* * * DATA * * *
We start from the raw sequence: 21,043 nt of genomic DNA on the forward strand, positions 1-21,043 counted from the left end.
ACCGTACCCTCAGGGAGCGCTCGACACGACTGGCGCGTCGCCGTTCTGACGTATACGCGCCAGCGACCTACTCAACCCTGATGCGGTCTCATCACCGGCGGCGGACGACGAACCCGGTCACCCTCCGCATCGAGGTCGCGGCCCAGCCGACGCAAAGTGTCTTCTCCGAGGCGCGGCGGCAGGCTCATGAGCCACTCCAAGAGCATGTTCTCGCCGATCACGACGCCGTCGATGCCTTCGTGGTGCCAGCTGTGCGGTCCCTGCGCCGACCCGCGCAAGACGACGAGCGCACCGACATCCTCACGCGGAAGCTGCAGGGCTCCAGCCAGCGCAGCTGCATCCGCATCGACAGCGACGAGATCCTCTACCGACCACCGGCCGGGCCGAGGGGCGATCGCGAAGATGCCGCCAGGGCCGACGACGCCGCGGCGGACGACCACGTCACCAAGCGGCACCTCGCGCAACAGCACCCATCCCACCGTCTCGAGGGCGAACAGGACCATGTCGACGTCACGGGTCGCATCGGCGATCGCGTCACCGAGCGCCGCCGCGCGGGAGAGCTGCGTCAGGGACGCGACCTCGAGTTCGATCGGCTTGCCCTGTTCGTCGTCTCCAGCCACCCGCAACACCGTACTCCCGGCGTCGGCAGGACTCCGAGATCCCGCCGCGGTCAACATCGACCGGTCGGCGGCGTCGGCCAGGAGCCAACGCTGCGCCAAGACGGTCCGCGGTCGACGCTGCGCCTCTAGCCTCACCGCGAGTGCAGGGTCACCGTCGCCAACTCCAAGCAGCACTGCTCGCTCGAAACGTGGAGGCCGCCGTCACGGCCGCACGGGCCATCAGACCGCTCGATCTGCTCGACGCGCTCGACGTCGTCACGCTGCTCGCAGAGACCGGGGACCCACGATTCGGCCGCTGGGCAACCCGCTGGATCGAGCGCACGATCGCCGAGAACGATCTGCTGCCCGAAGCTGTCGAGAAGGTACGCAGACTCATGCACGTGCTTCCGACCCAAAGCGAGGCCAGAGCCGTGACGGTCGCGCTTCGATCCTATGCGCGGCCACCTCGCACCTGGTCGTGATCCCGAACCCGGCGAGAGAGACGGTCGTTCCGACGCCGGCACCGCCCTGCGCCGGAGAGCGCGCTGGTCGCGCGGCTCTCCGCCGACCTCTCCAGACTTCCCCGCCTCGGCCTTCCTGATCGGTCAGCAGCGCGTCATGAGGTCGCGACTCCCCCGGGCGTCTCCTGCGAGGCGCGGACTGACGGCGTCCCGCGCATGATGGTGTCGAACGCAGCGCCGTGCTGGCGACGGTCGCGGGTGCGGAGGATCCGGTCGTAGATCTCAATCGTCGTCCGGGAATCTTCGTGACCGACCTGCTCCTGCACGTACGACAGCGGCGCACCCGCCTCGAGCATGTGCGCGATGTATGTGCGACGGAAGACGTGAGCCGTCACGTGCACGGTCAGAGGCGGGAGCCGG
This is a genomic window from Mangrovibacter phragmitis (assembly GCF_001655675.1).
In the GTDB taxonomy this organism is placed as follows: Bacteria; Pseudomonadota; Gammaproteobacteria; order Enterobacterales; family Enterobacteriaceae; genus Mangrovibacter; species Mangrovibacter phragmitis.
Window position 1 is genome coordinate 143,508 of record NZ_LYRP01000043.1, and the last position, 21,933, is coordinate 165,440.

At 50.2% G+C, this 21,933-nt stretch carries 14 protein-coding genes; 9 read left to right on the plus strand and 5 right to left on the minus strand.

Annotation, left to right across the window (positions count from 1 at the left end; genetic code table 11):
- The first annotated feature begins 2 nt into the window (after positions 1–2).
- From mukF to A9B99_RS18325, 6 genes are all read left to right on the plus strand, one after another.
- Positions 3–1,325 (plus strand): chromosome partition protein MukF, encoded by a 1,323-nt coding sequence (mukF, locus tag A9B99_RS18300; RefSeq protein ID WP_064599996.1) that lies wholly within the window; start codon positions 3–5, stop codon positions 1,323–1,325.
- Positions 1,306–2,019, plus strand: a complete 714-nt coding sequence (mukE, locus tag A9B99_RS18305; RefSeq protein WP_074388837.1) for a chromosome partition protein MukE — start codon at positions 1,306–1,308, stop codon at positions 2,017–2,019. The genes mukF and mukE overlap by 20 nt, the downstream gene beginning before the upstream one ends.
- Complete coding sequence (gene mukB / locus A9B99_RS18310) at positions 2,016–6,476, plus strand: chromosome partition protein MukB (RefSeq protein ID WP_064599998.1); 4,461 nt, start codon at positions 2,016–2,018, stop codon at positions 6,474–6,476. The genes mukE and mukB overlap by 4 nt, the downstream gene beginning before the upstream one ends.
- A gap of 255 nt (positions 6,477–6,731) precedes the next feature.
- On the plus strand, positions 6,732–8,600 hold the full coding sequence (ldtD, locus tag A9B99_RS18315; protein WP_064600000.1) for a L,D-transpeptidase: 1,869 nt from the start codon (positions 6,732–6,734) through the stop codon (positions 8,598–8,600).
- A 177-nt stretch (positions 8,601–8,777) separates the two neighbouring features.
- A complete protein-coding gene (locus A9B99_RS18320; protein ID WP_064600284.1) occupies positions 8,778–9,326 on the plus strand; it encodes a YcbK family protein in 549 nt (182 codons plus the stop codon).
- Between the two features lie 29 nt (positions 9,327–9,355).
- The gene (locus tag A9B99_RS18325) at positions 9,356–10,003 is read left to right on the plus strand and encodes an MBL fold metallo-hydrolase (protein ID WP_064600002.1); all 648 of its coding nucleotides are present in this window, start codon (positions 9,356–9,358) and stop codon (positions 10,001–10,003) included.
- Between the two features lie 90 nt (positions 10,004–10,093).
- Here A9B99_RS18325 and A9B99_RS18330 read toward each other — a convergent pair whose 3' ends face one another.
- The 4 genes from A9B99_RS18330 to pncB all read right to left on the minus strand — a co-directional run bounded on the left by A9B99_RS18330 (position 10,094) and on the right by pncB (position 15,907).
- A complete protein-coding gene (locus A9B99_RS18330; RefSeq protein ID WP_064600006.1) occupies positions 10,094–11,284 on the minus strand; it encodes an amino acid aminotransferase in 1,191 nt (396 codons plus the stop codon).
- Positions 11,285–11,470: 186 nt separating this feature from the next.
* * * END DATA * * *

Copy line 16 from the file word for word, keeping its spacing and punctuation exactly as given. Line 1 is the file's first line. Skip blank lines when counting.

- A complete protein-coding gene (locus A9B99_RS18320; protein ID WP_064600284.1) occupies positions 8,778–9,326 on the plus strand; it encodes a YcbK family protein in 549 nt (182 codons plus the stop codon).